UNFORBIDDEN GEOLOGY  
 
Granite, hornblende-biotite-granite (monumental red granite, red granite, rose granite, pink granite, monumental black granite, black granite, grey granite, syenite, pyrrhopoecilon)
Archae Solenhofen (solenhofen@hotmail.com)
(Last modified April 3, 2001)

   The term granite broadly applies to any holocrystalline quartz-bearing plutonic rock,  in which quartz makes up 10 to 50% of the felsic components, the alkali feldspar/total feldspar ratio is between 65 to 90%, and the modal concentration of mafic minerals is less than 10% (hornblende, biotite). Grain size of the minerals components generally range from 1 millimeter to many centimeters.. 

   Granite is widely distributed in Egypt and occurs in large deposits at Aswan, in the Eastern desert, the Sinai, and to a smaller extent in the Western desert (see map). In the Aswan region the granite deposits consist of both the monumental red and monumental black varieties. Both of these varieties of granite were quarried by the ancient Egyptians from the Early Dynastic to the Roman period. The monumental red granites are very coarse- to mainly coarse-grained and pinkish to occasionally reddish in colour. They can sometimes be gneissoid and porphyritic (phenocrysts up to 4 cm), and can be found to be gradational with the monumental black granite variety. The monumental black granites are coarse- to mainly medium-grained, dark gray to nearly black in colour, but they are mainly granodioritic. They are commonly porphyritic (phenocrysts up to 3 cm) and gneissoid, and can be found to be gradational with the monumental red granite variety. The phenocrysts vary from white to pink in colour and may be largely or entirely absent in some specimens. Polished rock slab images of monumental red and monumental black varieties can be seen at the Ancient Egyptian Quarries website (section 4). During the Late Dynastic and Napatan-Meroitic periods a dark gray (nearly black on weathered surfaces), medium- to coarse-grained granite gneiss to granodiorite gneiss was used. These were quarried on the south bank of the Nile at Daygah, Sudan (see map). Polished rock slab images of these rocks can be seen at the Ancient Egyptian Quarries website (section 7). Both the granite deposits of Aswan and Daygah are of Precambrian age. A number of smaller quarries are are also known (Lucas and Harris, 1962).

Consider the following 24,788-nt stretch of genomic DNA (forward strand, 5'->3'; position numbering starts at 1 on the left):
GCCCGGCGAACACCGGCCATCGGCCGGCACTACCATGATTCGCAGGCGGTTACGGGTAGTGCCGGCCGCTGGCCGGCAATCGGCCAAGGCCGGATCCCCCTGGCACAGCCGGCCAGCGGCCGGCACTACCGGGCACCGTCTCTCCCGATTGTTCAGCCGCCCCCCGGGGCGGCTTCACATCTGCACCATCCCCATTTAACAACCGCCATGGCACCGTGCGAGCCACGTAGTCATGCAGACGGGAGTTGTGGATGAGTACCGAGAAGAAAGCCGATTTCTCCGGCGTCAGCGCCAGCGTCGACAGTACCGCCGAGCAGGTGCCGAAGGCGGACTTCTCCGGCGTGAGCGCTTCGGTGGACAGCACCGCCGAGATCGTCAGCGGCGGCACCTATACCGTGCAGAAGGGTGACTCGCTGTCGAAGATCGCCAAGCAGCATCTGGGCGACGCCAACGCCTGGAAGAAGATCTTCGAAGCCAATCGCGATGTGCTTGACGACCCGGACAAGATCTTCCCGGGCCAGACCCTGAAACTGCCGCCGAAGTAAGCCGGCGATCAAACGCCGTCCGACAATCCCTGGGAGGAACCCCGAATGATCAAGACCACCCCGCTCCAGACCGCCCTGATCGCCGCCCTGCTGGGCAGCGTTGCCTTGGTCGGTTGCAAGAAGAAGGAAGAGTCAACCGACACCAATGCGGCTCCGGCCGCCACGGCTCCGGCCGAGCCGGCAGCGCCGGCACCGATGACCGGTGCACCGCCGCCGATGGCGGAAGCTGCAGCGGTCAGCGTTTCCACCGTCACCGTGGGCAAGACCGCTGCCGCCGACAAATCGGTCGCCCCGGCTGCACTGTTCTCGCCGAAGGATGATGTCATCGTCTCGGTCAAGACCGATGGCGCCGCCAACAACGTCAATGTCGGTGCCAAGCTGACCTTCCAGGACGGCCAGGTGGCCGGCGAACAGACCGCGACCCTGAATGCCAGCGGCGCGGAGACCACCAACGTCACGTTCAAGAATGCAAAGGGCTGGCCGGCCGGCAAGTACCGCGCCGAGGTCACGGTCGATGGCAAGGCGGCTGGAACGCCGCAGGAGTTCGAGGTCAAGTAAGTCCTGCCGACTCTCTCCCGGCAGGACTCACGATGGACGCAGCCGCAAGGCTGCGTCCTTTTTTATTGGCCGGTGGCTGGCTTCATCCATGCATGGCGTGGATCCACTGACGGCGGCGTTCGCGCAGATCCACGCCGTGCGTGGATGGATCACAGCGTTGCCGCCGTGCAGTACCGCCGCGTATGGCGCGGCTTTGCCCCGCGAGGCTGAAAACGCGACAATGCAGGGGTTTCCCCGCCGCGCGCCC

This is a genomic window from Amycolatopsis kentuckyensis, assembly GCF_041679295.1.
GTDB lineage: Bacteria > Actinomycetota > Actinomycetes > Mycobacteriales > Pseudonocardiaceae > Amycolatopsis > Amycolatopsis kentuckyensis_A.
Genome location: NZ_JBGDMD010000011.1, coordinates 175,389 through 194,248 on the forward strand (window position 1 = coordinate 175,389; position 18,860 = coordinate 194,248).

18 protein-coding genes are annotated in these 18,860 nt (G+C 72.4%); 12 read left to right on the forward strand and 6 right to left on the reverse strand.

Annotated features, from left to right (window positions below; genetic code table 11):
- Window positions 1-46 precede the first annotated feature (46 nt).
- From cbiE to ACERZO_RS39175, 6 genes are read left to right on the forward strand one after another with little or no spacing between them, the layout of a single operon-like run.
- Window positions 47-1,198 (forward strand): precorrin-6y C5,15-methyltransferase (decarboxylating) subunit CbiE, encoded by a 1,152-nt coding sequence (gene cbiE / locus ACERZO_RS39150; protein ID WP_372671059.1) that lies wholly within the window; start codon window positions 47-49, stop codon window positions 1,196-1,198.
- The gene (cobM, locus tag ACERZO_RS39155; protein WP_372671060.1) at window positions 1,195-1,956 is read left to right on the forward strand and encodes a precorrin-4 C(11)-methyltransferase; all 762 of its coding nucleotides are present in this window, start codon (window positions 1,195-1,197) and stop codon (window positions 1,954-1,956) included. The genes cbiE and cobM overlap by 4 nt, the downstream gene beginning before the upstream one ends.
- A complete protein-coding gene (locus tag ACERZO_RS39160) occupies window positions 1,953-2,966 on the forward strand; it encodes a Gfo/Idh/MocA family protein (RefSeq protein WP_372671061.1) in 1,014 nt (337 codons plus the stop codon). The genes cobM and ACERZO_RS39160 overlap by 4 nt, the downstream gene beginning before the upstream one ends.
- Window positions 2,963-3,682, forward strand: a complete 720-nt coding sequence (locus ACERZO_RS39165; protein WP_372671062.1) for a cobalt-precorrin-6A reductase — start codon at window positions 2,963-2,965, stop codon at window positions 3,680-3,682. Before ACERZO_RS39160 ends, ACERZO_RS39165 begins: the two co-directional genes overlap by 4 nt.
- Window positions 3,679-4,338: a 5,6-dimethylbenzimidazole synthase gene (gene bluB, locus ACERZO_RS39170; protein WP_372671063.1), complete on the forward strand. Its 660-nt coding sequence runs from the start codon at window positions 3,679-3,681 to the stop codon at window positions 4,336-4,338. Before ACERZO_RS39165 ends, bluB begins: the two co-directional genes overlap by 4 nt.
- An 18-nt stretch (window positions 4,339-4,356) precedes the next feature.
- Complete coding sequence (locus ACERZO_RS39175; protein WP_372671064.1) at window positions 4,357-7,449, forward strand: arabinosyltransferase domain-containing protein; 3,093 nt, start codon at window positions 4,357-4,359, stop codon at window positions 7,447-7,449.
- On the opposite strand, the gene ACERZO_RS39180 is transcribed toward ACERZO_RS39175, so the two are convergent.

Granite was used by the ancient Egyptians for building, generally as a lining material for chambers and passages, interior structure of temples, for door frames, and as facing stones, from the Early Dynastic period onwards. In most instances granite used for these purposes was a coarse-grained red variety from Aswan (monumental red granite), and to a much lesser extent a grey to black granite (monumental black granite) was used. During the Predynastic period granite was used to a very small extent chiefly for making vases and bowls. As the occurrence of granite increase as a building material its use for bowls and vases also increased. This seems to correspond to the increased use of copper tools by the ancient Egyptians (Lucas and Harris, 1962). During the Early Dynastic period onward it was used for sarcophagi, and during later periods it was used for statues, obelisks, stelai, and other objects.

References

Lucas, A. & Harris, J.R. (1962) Ancient Egyptian materials and industries. E. Arnold, London, 523 p.

Links to examples of granite usage

a) Bowls

b) Vases

c) Statues

Old Kingdom period (3rd Dynasty) grey porphyritic granite statuette of Ankh seated with hands clasped (height: 62.5 cm, width: 20.5 cm, depth: 32.5 cm; Musee de Louvre, Paris).

Middle Kingdom (possibly early Old Kingdon) granite sphinx (The Large Sphinx) from Tanis. (height: 1.83 m, Musee de Louvre, Paris) 

New Kingdom period (18th Dynasty) granite statue of Hatshepsut in seated position (height: 167 cm: Metropolitan Museum of Art, New York).

New Kingdom period (18th Dynasty) granite statue of the lioness goddess Sekhmet from Thebes (Roemer und Pelizaeus Museum, Hildesheim).

New Kingdom, period (19th Dynasty) granite statue fragment head of Ramesses II  (height: 24.3 cm: Phoenix Art Museum, Phoenix).

New Kingdom period (Ramesside Period) unfinished granite statue triad of three deities Isis, Osiris, and Horus (Semitic Museum, Cambridge, MA).

d) Stelai

e) Sarcophagi

Old Kingdom period (4th Dynasty) granite Sarcophagus of Kaiemneferet from Giza (Roemer und Pelizaeus Museum, Hildesheim).

f) Misc objects

Third Intermediate period (26th dynasty) granite naos or small sanctuary (height: 2.55 m, width: 1.61 m, Musee de Louvre, Paris) 

g) Building material